Tom and Henry Herbert, the brothers fronting the Channel 4 series The Fabulous Baker Brothers, have revealed five of their favourite UK bakery businesses.In an article with The Telegraph, the Herbert brothers said the Phoenix Bakery in Weymouth was one of their favourite establishments, highlighting the work of baker Aidan Chapman, who has baked for celebrity TV chef Hugh Fearnley-Whittingstall’s River Cottage.Cambridge-based Fitzbillies also made the top five list, in addition to Stones Bakery in Falmouth and Mhor Bakery based in Perthshire.Birmingham-based Loaf, which moved into a larger premises last October, was mentioned by the Herberts and described as “a down-to-earth bakery and café”.
Jurors in the recent trial of convicted Texas financier Allen Stanford say his arrogance and greed as well as compelling evidence by his former chief financial officer were primarily responsible for his conviction and the forfeiture of US $330 million in assets.The eight men and four women jury on March 6 found Stanford guilty on 13 of 14 counts. Two days later, the same jury decided that Stanford must forfeit US$330 million in assets in 29 bank accounts seized by the US government.Stanford was convicted of masterminding a “massive” US$7 billion Ponzi scheme by bilking tens of thousands of investors of high-yield certificates of deposit at his Antigua-owned Stanford International Bank (SIB).“The jury returned unanimous verdicts, and we think they speak for themselves,” Jury foreman John Wojciak, an environmental engineer, told reporters.Bruce Forrest, a 47, an alternate juror and optician, said prosecutors presented “overwhelming evidence” that resulted in Stanford’s conviction.He said the testimony of James Davis, Stanford’s ex-finance chief, was the most compelling.Davis, who made a plea deal with the US government, testified against his former boss for five days during the six-week trial.Forrest also recalled testimony from Sohil Merchant, Stanford’s information technology chief, who testified to having to repeatedly fly in laptops to replace ones the tycoon had smashed against walls or dropped into water.“There’s an arrogance that goes with that,” Forrest said, adding “and to find out he used other people’s money in order to accomplish all this. Along with arrogance comes greed”.Je, however, lamented that Stanford did not take the stand on his own behalf.“He might regret that now,” Forrest said. “It’s always nice to hear from him”.But another juror, Carlos Anez, 27, an industrial engineer, said it would not have made any difference if Stanford had personally testified, given the overwhelming evidence against him.“It was a lot,” he said, disclosing that the jury had briefly deadlocked on one count, the allegation that Stanford had bribed Antiguan banking regulator Leroy King with tickets for the National Football League’s final, “The Super Bowl”.King has also been indicted in the scheme and faces extradition from his native Antigua.Anez said jurors were unsure about the rules were in Antigua. Stanford was acquitted on that count.Stanford’s lawyers had unsuccessfully asked Judge David Hitter, who presided over the case, to delay the trial, claiming that their client was suicidal and might never sufficiently recover from a 2009 jail house beating by another inmate, to face a jury.In addition, defence lawyers claimed that Stanford was addicted to prescription anti-anxiety drugs and had spent almost nine months in a US federal prison hospital in North Carolina in a detoxification program.But Hittner ruled that Stanford was legally competent to stand trial.“That will be an issue,” said Ali Fazel, one of Stanford’s lawyers. “It will be a lengthy appeal.”Antigua Observer NewsRegional Jurors say arrogance and compelling evidence brought down Stanford by: – March 13, 2012 Tweet 14 Views no discussions Share Share Sharing is caring! Share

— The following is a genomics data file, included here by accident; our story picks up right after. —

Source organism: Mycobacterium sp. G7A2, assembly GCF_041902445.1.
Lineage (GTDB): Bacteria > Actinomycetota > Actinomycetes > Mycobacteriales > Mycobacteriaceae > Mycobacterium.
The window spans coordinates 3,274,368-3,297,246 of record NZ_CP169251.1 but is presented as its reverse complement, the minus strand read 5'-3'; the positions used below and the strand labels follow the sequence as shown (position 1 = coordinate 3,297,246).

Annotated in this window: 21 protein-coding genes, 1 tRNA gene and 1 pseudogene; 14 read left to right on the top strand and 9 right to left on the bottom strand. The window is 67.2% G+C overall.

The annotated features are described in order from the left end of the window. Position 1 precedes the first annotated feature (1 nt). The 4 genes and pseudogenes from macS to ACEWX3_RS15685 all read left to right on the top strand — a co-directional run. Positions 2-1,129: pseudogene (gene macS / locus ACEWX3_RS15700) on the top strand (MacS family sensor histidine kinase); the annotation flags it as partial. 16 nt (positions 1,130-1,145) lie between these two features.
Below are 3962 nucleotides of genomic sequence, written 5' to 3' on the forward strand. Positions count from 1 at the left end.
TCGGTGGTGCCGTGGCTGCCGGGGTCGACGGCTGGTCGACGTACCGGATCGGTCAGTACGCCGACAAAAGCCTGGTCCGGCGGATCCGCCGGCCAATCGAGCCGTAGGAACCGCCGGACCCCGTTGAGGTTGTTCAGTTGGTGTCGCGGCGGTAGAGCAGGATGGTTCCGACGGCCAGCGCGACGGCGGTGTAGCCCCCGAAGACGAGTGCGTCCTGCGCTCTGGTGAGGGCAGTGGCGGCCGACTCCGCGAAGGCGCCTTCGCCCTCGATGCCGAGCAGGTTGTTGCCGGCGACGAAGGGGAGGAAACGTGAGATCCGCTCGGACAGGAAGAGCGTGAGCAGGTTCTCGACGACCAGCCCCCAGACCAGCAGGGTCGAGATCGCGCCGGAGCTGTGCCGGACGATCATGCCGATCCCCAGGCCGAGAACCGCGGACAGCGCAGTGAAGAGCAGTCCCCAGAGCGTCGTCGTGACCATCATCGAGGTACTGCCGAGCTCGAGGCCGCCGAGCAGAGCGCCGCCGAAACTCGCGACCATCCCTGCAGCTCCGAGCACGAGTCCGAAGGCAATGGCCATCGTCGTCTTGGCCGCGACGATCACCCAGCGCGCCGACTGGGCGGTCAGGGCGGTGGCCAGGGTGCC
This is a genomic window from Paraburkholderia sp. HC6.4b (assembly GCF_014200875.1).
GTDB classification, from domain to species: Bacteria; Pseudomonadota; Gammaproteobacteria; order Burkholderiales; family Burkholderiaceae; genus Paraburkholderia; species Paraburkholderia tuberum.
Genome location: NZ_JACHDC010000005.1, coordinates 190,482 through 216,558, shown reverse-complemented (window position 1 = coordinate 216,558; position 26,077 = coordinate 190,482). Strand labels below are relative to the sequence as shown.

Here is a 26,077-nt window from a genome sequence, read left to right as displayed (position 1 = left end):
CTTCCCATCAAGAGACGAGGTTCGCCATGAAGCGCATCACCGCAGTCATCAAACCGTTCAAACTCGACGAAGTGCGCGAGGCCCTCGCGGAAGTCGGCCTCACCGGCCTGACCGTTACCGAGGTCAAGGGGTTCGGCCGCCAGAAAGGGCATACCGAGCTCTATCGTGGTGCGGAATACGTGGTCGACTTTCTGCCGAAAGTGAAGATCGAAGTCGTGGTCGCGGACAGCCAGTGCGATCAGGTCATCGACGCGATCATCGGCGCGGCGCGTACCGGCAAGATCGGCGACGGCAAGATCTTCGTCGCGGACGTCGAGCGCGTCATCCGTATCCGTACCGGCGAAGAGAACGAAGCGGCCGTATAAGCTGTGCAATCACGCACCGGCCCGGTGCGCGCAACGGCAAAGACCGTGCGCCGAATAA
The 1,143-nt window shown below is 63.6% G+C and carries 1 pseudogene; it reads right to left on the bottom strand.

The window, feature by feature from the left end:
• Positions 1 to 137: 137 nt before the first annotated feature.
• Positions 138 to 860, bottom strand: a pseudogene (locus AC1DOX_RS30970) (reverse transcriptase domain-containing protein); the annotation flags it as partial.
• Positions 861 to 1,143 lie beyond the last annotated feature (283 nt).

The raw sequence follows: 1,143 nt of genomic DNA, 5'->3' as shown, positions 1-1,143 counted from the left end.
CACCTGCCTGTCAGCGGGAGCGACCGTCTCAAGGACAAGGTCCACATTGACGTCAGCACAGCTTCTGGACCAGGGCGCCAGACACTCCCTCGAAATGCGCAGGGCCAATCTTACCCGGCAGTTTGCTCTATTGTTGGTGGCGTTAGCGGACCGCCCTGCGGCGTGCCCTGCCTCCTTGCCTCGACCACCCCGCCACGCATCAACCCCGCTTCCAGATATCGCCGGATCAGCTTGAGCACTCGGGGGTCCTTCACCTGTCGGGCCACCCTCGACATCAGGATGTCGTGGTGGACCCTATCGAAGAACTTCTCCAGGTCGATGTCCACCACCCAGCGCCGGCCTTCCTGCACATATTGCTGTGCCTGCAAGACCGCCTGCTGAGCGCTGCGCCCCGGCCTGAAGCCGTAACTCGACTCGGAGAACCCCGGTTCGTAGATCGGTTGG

PORT OF SPAIN, Trinidad, (CMC) – Cricket West Indies (CWI) president, Ricky Skerritt, has given the assurance that the tour of England will only take place once the regional body is satisfied that the safety of players will not be compromised, and that conditions in the United Kingdom do not put them at a disadvantage.Arguing that speculation over pre-conditions for the tour was premature since both CWI and the England and Wales Cricket Board were still at the discussion phase, Skerritt said his administration would not agree to the series unless the environment was “mutually suitable”.“It is well known the West Indies team was due to travel to England in another 10 or so days,” Skerritt told i95FM Sports here.“Obviously that’s not going to happen and Cricket West Indies and the English Cricket Board have been in discussions for a few weeks now, staying in touch, keeping each other updated on the situation locally – speculating, hoping, imagining, wishing, praying that we could have the tour take place sometime in the summer.“I think it would be premature for us to get too excited by what the terms and conditions would be. There’s been no confirmation of anything – different ideas have come up based on medical advice.“Both organisations have had both medically oriented and cricket technical discussions. We’ve included the key cricket folks – coach, captain, director of cricket, speaking with their counterparts in England.”He added: “But let’s be clear, Cricket West Indies will not be making an decisions that don’t make sense under the circumstances but obviously unless things change dramatically within the next month or two, it won’t be normal circumstances.“So the circumstances that prevail and the conditions that are placed will be determined to be only be suitable if they’re mutually suitable.”In recent days, speculation has swirled about a July start for the three-Test series which was originally carded to begin June 4, but had to be scrapped because of the outbreak of the global coronavirus pandemic.The ECB has postponed the start of its domestic season until May 28 but with the virus already resulting in 219 000 infections and nearly 32 000 deaths, doubt remains over when the season can actually get underway.Media reports in England have indicated that the ECB are considering strict isolation, quarantine and testing protocols for players and officials, along with the use of “bio-secure” playing facilities in order for the series to proceed.While conceding that cricket globally would have to undergo changes to accommodate safety concerns once it restarted, Skerritt stressed if the tour went ahead, players would not be pressured to make themselves available, even though he did not foresee that situation occurring since all stakeholders were being kept abreast of discussions.“This is going to have to be a win-win tour in terms of the arrangement. Nobody will be put at a disadvantage, nobody will be abused,” he pointed out.“We’re trying to put things in place where cricketers can play cricket. That’s what cricketers do, they make a living out of playing cricket and some cricketers may have to make some adjustments as we go along, especially in the first few months of the return to cricket.”He continued: “This is too early to speak about quarantine and length of quarantine but you cannot go to Britain to play sport or do anything else without complying without whatever terms and conditions and protocols operate at the time.“Similarly, Caribbean cricketers are not going to be able to move around the region or get involved in preparation camps and other things that are necessary before a tour like this without it being cleared by the health authorities and so on, so Cricket West Indies is not in anyway trying to force any unreasonable ideas down anybody’s throat.“We believe in inclusivity of planning, we believe in getting the stakeholders involved in understanding what it is they’re getting into so the cricketers are not going to be jumping into a blind hole; in fact, they should not be jumping into a hole at all.“If this English tour is going to take place, we just have to make sure the terms and conditions and the environment for good health and good hygiene and for safety in the context of COVID-19, that they prevail in ways that don’t make cricket impossible to be played.”